It was a logical reaction. Kramer used to walk around Belsen with a whip in his hand, and it was his habit to use the whip on prisoners who approached him. In a bad mood, he would lash at anybody not quick enough to get our of reach.
Three time Luba Tryszynska made her way into his office. The first two times, he threw her bodily out of the room, but the third time she screamed at him that she would be paid whether he liked it or not. The squat, brutish sadist had not heard that kind of talk for a long time, and he hesitated for a moment. That opening was all she needed. She began to talk, so fast and loud that he listened in spite of himself.
He listened in silence for perhaps five minutes. Then, suddenly, he leaned forward and scribbled something on a piece of paper. He tore the paper from the pad, crumpled it in his hand and threw it in Luba Tryszynska's face.
Get out! he roared. Take your G-- d-- Jew b-- and get out of here!
The paper, she found, entitled her to five liters of milk from the camp stores.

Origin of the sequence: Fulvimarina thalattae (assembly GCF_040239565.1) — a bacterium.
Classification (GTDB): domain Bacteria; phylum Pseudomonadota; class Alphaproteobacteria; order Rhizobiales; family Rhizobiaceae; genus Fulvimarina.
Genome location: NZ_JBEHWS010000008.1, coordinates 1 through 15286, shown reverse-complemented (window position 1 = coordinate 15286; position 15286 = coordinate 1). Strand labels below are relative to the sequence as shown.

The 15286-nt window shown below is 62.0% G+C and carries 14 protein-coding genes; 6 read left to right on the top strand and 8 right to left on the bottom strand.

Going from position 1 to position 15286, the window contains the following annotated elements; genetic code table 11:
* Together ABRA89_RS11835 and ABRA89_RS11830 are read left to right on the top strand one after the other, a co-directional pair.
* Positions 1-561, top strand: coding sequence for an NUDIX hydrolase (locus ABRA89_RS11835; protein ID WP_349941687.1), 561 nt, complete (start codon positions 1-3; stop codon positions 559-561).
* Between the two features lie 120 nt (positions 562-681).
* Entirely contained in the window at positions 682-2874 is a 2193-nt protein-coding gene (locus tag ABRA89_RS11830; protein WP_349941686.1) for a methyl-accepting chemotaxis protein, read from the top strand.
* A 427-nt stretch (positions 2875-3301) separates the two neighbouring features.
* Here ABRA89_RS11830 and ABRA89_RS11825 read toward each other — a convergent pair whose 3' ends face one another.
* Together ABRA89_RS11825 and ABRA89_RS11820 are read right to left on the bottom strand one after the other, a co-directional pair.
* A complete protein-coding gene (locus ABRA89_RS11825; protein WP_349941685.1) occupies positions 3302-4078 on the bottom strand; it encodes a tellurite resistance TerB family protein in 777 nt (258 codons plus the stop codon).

Less than six quarts of milk for almost 100 children. Dr. Klein had been right, of course. The whole thing was obviously absurd.
Exhausted and Broken
Nine months after the children arrived at Belsen, the British Army arrived there. They were amazed by many things in that vast chamber of horrors. Nothing amazed them more than the children exactly 94 of them that they found alive in one ramshackle barracks building presided over by a Polish Jewess named Luba Tryszynska, exhausted, broken and fully middle-aged in her 28th year.
They made a good deal of her. They put her and the children in a special hospital and gave them the best care. An official of the British Red Cross began collecting material for a book about her. Incredulous doctors interviewed her, and came back to hear the story again.
Later, the Dutch Government provided a special airplane and she took the 64 Dutch children who had been dumped in the mud back to their homes in Holland. Queen Wilhelmina decorated her on behalf of the nation. The Angel of Belsen, the Queen called her.
Luba Tryszynska took to Sweden those of the other children, who like herself, were in the category of displaced persons. There they were put in a fine state orphan asylum. Many were quickly adopted into families in Sweden and Finland. Some were sent to new homes in Palestine through Youth Aliyah, an organization connected with Hadassah.
In Sweden, Luba Tryszynska married a handsome young Pole named Sol Frederich, whom she met in a DP camp. He had spent five years in Oswiecim, but she did not know him there. He had relatives in the United States.